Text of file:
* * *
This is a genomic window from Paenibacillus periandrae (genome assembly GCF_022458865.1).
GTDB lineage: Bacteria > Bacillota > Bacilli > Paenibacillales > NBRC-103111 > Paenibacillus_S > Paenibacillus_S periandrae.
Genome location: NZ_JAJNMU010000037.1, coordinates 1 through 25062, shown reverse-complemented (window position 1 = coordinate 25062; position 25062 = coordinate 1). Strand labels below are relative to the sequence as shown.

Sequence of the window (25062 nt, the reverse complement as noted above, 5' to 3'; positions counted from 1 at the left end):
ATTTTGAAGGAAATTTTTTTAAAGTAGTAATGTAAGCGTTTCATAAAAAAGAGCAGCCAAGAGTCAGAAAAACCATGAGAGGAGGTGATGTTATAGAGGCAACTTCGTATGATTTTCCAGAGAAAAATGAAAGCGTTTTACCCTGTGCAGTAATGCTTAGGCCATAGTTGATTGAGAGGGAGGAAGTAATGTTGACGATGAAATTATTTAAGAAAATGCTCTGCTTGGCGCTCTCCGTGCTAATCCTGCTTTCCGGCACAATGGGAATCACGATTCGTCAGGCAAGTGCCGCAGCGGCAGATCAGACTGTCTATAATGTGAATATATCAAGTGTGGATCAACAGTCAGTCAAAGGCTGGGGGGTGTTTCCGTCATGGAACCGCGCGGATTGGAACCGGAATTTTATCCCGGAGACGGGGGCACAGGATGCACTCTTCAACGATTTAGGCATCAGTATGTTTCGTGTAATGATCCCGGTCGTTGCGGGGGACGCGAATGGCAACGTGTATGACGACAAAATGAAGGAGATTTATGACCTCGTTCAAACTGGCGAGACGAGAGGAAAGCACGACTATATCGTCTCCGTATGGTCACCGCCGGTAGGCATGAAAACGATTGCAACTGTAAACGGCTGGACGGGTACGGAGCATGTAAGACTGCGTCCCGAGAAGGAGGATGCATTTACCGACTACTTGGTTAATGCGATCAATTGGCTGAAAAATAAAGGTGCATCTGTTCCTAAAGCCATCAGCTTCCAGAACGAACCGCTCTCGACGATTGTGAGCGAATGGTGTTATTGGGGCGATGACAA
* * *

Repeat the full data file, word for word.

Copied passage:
This is a genomic window from Paenibacillus periandrae (genome assembly GCF_022458865.1).
GTDB lineage: Bacteria > Bacillota > Bacilli > Paenibacillales > NBRC-103111 > Paenibacillus_S > Paenibacillus_S periandrae.
Genome location: NZ_JAJNMU010000037.1, coordinates 1 through 25062, shown reverse-complemented (window position 1 = coordinate 25062; position 25062 = coordinate 1). Strand labels below are relative to the sequence as shown.

Sequence of the window (25062 nt, the reverse complement as noted above, 5' to 3'; positions counted from 1 at the left end):
ATTTTGAAGGAAATTTTTTTAAAGTAGTAATGTAAGCGTTTCATAAAAAAGAGCAGCCAAGAGTCAGAAAAACCATGAGAGGAGGTGATGTTATAGAGGCAACTTCGTATGATTTTCCAGAGAAAAATGAAAGCGTTTTACCCTGTGCAGTAATGCTTAGGCCATAGTTGATTGAGAGGGAGGAAGTAATGTTGACGATGAAATTATTTAAGAAAATGCTCTGCTTGGCGCTCTCCGTGCTAATCCTGCTTTCCGGCACAATGGGAATCACGATTCGTCAGGCAAGTGCCGCAGCGGCAGATCAGACTGTCTATAATGTGAATATATCAAGTGTGGATCAACAGTCAGTCAAAGGCTGGGGGGTGTTTCCGTCATGGAACCGCGCGGATTGGAACCGGAATTTTATCCCGGAGACGGGGGCACAGGATGCACTCTTCAACGATTTAGGCATCAGTATGTTTCGTGTAATGATCCCGGTCGTTGCGGGGGACGCGAATGGCAACGTGTATGACGACAAAATGAAGGAGATTTATGACCTCGTTCAAACTGGCGAGACGAGAGGAAAGCACGACTATATCGTCTCCGTATGGTCACCGCCGGTAGGCATGAAAACGATTGCAACTGTAAACGGCTGGACGGGTACGGAGCATGTAAGACTGCGTCCCGAGAAGGAGGATGCATTTACCGACTACTTGGTTAATGCGATCAATTGGCTGAAAAATAAAGGTGCATCTGTTCCTAAAGCCATCAGCTTCCAGAACGAACCGCTCTCGACGATTGTGAGCGAATGGTGTTATTGGGGCGATGACAA